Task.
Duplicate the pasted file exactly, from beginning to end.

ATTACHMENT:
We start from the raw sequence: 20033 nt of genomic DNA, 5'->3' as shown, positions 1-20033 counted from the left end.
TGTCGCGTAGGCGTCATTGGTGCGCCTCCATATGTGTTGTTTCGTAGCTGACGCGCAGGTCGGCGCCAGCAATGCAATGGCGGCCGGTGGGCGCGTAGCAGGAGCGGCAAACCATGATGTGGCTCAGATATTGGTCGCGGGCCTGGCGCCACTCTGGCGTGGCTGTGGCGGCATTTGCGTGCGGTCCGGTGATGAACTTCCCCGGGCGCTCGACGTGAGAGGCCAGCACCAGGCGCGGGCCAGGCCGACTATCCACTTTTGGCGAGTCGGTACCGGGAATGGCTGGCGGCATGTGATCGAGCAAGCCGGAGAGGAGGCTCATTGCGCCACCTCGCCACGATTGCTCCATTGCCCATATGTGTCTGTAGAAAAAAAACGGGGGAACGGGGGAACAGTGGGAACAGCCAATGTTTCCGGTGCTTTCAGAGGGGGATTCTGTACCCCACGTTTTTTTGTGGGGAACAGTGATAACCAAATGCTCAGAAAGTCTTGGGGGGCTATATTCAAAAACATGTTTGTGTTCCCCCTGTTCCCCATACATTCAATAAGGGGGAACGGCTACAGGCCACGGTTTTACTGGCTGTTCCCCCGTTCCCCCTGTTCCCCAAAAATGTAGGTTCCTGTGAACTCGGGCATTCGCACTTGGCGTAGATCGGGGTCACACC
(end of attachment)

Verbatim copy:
We start from the raw sequence: 20033 nt of genomic DNA, 5'->3' as shown, positions 1-20033 counted from the left end.
TGTCGCGTAGGCGTCATTGGTGCGCCTCCATATGTGTTGTTTCGTAGCTGACGCGCAGGTCGGCGCCAGCAATGCAATGGCGGCCGGTGGGCGCGTAGCAGGAGCGGCAAACCATGATGTGGCTCAGATATTGGTCGCGGGCCTGGCGCCACTCTGGCGTGGCTGTGGCGGCATTTGCGTGCGGTCCGGTGATGAACTTCCCCGGGCGCTCGACGTGAGAGGCCAGCACCAGGCGCGGGCCAGGCCGACTATCCACTTTTGGCGAGTCGGTACCGGGAATGGCTGGCGGCATGTGATCGAGCAAGCCGGAGAGGAGGCTCATTGCGCCACCTCGCCACGATTGCTCCATTGCCCATATGTGTCTGTAGAAAAAAAACGGGGGAACGGGGGAACAGTGGGAACAGCCAATGTTTCCGGTGCTTTCAGAGGGGGATTCTGTACCCCACGTTTTTTTGTGGGGAACAGTGATAACCAAATGCTCAGAAAGTCTTGGGGGGCTATATTCAAAAACATGTTTGTGTTCCCCCTGTTCCCCATACATTCAATAAGGGGGAACGGCTACAGGCCACGGTTTTACTGGCTGTTCCCCCGTTCCCCCTGTTCCCCAAAAATGTAGGTTCCTGTGAACTCGGGCATTCGCACTTGGCGTAGATCGGGGTCACACC